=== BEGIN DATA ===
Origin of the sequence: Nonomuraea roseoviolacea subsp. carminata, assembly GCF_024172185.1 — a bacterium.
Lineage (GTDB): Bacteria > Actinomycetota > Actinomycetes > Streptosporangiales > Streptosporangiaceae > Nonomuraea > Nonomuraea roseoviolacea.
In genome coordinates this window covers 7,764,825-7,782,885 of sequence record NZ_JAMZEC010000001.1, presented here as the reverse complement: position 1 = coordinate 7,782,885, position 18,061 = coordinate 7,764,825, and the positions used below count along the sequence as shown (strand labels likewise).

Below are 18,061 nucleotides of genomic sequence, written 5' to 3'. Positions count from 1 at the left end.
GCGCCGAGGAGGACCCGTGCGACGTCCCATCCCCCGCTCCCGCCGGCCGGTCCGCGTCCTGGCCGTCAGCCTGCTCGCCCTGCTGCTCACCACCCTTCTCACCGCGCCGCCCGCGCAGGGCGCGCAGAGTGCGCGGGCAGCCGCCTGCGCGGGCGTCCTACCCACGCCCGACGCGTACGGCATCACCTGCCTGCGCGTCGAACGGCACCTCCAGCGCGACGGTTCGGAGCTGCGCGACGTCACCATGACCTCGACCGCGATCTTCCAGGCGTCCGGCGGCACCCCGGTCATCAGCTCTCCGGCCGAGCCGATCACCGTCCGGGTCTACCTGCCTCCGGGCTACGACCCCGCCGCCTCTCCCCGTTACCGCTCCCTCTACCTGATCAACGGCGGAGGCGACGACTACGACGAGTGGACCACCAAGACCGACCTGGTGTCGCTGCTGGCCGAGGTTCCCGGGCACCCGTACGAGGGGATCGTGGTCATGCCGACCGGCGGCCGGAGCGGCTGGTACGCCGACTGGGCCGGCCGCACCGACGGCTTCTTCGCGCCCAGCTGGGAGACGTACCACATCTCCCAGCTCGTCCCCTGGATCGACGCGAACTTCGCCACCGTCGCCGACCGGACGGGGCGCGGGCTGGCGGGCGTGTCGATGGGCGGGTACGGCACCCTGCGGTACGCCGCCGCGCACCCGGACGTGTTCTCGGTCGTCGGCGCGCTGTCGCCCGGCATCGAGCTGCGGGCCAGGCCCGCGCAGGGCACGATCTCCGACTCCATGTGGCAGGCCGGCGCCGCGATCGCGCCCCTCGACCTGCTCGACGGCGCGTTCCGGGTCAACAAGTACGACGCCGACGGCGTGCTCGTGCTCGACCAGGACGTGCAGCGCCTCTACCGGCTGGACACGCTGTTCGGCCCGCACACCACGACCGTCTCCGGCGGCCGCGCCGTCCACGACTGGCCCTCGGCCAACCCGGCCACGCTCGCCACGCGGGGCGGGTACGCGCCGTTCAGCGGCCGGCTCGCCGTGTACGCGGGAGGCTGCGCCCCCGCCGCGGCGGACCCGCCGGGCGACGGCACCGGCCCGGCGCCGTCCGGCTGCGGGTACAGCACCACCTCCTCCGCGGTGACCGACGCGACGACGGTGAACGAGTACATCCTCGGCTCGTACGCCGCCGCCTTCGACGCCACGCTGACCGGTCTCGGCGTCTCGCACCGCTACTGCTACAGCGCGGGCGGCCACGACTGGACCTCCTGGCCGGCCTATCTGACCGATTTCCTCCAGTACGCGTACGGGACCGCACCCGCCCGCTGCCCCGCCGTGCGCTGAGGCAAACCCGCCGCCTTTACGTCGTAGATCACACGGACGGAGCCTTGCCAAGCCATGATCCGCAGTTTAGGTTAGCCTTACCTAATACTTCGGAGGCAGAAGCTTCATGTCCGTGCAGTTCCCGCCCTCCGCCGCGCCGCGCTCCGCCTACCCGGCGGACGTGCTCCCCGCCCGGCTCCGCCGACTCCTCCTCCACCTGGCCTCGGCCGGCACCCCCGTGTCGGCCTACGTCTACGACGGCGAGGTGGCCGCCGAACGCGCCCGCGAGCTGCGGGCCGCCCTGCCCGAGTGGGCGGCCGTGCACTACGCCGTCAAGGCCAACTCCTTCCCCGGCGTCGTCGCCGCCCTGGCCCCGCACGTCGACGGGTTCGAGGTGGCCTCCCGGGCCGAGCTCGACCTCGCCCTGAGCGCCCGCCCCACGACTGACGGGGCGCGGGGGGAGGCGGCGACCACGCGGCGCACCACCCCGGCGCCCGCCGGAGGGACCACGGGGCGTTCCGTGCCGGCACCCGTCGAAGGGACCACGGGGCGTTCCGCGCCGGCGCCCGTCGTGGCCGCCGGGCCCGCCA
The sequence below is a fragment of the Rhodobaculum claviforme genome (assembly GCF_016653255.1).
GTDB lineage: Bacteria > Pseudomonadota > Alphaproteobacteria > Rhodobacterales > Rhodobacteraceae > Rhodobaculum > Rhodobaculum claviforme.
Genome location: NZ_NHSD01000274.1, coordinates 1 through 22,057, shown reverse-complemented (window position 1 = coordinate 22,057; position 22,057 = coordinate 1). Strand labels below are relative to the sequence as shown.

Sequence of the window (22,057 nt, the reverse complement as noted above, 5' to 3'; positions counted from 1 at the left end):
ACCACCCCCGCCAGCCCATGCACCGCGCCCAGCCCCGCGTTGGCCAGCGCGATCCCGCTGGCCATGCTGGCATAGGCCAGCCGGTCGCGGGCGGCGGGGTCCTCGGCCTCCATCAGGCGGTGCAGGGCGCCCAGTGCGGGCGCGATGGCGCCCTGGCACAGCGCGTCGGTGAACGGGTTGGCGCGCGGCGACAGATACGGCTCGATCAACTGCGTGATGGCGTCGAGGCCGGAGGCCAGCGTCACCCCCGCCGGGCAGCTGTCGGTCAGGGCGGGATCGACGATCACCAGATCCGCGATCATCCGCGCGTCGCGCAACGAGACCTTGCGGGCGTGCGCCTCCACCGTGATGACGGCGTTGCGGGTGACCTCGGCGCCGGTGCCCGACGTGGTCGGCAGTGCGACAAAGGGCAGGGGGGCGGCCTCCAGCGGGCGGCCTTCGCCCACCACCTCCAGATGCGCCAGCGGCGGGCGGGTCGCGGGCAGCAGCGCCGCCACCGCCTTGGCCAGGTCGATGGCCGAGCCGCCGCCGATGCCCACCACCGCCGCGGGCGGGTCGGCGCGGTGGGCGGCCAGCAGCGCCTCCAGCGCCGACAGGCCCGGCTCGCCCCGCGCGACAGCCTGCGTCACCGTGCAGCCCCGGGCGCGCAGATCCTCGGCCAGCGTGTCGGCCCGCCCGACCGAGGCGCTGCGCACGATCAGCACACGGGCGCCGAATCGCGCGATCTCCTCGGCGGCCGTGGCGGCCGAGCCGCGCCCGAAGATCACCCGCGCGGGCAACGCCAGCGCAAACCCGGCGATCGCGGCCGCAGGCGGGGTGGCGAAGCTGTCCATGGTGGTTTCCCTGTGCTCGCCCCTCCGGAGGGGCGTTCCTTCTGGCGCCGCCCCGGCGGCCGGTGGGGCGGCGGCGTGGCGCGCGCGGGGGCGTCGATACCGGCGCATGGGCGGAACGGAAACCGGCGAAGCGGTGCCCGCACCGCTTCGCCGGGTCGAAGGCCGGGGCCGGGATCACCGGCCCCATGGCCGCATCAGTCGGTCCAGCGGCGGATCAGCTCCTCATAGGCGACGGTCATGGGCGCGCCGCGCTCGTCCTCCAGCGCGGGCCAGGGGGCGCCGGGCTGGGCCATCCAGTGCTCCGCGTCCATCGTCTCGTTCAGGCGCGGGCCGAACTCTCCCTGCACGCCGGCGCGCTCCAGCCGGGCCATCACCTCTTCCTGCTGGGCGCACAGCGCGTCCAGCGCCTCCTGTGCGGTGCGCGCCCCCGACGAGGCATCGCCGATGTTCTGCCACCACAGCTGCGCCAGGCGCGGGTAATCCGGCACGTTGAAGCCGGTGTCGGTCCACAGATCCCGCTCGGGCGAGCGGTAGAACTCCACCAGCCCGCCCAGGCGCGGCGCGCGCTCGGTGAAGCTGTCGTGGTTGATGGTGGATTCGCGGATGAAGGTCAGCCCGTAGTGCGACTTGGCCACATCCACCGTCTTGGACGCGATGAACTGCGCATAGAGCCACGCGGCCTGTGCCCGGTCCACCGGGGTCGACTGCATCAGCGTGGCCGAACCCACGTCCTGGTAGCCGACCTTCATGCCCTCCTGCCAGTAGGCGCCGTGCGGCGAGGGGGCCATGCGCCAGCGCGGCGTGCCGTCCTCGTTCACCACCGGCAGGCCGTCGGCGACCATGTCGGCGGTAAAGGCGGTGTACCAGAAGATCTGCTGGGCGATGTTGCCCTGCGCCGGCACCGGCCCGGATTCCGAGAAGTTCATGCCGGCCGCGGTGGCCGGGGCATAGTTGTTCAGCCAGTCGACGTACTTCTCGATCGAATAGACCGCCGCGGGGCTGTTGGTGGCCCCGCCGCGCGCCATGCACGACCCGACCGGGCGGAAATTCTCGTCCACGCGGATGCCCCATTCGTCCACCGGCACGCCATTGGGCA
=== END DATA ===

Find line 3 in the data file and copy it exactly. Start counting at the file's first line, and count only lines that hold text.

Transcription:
In genome coordinates this window covers 7,764,825-7,782,885 of sequence record NZ_JAMZEC010000001.1, presented here as the reverse complement: position 1 = coordinate 7,782,885, position 18,061 = coordinate 7,764,825, and the positions used below count along the sequence as shown (strand labels likewise).